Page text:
Hungary arrests alleged Nazi collaborator, 97
The man heading the Simon Wiesenthal Centre’s list of “most-wanted Nazis” has been arrested in Budapest.
Police picked up 97-year-old Laszlo Csatary in a morning raid yesterday on his apartment in the Hungarian capital, and charged him with the “unlawful torture of human beings”, a crime that carries a life sentence.
Nazi hunters maintain Csatary was a wartime police chief in the Slovakian town of Kosice, which was then part of Hungary. He allegedly presided over an internment camp for 12,000 Jews and helped organise their dispatch to the gas chambers of Auschwitz and other death camps.
The prosecutor’s office said Csatary “regularly” used a dog whip against his prisoners “without any special reason and irrespective of people’s sex, age or health condition”. He also, allegedly, packed people into rail wagons, and condemned them to a suffocating journey by refusing to allow air holes to be cut.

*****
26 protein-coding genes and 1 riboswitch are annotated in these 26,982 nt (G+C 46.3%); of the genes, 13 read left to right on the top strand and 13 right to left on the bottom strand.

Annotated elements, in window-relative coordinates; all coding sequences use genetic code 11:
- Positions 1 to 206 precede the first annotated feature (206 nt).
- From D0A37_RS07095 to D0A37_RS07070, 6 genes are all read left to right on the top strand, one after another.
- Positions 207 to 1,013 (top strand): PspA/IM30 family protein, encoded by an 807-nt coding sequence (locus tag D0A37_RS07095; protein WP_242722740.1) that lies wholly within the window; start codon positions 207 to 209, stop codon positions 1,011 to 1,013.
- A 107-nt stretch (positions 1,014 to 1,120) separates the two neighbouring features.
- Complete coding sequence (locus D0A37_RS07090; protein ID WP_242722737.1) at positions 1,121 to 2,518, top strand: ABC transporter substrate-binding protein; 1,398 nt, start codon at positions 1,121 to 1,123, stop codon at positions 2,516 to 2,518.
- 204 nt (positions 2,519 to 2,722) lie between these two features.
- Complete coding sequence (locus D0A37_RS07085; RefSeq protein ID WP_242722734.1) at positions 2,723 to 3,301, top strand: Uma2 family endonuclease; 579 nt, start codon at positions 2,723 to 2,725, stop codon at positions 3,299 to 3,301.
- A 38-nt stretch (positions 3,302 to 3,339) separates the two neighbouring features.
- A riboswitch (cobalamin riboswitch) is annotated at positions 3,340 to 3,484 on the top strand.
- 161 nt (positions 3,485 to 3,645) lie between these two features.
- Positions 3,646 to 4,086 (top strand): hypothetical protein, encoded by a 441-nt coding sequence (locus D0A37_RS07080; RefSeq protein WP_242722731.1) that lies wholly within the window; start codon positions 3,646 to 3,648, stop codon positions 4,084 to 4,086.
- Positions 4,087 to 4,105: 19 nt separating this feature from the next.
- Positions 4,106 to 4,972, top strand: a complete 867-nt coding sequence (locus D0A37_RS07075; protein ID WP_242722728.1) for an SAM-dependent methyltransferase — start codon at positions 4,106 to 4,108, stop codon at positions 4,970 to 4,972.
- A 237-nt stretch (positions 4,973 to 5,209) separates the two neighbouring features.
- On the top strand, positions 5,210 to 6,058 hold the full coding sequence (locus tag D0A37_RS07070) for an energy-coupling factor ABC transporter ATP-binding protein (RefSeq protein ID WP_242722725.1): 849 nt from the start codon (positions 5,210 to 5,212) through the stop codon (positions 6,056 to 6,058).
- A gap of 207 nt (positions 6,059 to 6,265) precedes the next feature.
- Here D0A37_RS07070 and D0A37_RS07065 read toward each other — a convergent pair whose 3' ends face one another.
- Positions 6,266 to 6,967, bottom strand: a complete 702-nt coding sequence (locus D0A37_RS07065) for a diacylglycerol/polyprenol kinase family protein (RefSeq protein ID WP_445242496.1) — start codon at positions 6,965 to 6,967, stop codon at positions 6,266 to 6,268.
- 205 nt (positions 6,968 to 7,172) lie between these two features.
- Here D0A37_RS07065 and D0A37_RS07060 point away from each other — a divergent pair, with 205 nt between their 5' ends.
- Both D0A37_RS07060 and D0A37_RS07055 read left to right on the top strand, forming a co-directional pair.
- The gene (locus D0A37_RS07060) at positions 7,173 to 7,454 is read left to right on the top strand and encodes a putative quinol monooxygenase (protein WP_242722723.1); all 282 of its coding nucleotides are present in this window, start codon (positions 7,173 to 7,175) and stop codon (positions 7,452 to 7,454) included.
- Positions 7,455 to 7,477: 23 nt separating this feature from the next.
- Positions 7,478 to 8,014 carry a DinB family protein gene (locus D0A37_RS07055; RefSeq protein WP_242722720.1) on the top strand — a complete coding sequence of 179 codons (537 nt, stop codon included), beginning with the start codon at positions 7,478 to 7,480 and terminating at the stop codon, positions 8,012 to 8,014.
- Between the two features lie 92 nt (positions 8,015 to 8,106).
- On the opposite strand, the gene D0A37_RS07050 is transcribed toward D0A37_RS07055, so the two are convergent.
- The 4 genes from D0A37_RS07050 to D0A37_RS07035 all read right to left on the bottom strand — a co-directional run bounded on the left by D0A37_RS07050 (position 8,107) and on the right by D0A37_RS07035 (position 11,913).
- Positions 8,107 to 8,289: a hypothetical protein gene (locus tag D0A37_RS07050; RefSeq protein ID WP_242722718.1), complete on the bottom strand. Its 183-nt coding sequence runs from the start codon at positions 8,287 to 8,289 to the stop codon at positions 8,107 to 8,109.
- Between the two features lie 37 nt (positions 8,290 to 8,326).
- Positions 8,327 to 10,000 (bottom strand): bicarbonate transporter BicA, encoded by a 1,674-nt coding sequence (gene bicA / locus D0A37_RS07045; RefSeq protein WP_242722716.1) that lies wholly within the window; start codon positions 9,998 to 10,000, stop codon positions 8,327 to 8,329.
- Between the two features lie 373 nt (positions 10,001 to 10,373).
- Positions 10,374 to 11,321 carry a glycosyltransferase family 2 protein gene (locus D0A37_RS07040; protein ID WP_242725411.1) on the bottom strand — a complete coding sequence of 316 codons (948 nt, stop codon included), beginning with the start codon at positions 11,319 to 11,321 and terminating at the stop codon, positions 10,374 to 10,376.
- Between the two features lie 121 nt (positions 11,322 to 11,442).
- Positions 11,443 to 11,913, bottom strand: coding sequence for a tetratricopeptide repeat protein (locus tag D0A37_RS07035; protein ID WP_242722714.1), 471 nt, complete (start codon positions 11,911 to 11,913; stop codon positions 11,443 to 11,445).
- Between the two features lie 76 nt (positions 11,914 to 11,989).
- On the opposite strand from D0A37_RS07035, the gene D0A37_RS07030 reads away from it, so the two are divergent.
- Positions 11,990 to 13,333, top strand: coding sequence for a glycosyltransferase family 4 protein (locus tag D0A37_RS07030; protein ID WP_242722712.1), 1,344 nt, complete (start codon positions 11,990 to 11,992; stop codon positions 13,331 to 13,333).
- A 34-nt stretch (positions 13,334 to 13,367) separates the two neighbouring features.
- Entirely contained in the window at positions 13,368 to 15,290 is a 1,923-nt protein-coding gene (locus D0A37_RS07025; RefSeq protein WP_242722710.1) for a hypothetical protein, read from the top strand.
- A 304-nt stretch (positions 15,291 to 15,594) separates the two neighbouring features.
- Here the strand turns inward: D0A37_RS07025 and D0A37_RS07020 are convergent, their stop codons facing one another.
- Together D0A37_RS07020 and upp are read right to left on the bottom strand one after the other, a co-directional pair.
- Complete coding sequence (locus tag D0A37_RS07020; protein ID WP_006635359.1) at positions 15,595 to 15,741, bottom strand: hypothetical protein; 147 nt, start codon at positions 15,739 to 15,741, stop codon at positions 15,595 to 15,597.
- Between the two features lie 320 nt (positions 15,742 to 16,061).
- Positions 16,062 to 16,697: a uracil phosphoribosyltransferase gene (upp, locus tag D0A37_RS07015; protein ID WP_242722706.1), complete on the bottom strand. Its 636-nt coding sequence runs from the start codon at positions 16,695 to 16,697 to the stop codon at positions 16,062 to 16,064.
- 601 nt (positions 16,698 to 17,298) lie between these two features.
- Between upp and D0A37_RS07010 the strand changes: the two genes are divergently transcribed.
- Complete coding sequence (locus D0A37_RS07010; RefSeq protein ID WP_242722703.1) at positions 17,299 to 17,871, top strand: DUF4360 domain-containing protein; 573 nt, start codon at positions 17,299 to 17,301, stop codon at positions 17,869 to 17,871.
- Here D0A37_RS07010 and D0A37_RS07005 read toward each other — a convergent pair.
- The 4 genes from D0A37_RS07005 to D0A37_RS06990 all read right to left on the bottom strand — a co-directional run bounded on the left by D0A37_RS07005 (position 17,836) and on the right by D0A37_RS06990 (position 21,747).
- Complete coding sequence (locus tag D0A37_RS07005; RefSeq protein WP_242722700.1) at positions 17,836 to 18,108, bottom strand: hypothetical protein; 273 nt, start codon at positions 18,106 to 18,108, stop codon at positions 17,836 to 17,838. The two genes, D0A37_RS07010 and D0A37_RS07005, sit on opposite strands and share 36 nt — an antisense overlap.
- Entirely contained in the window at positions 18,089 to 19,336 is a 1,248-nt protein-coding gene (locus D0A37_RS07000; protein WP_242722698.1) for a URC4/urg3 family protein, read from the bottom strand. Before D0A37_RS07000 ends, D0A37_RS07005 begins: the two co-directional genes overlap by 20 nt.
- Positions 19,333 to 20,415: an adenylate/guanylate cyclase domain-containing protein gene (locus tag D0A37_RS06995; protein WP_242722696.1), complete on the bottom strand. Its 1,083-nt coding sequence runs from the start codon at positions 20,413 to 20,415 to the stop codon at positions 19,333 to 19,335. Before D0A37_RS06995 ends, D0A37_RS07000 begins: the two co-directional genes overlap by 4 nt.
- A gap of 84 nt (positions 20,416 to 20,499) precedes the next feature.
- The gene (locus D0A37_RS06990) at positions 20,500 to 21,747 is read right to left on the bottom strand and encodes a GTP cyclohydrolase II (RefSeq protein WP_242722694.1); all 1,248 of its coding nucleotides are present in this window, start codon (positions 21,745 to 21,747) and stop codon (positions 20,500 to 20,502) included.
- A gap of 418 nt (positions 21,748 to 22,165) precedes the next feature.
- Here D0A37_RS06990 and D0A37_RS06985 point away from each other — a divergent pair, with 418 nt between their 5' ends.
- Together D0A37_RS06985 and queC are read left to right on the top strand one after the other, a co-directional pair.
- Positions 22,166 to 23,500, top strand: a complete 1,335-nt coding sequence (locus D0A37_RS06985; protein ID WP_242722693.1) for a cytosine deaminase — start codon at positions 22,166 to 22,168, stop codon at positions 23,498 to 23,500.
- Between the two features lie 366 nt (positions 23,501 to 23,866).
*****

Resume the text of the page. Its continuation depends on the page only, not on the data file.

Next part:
Tibor Ibolya, a state prosecutor, said: “He denies being guilty of the crimes he is accused of. One of his arguments in his defence is that he was obeying orders.”
Efraim Zuroff, chief Nazi hunter at the Wiesenthal Centre said of his arrest: “This is the debt owed to his many victims who were tortured and sent to be murdered at Auschwitz.”
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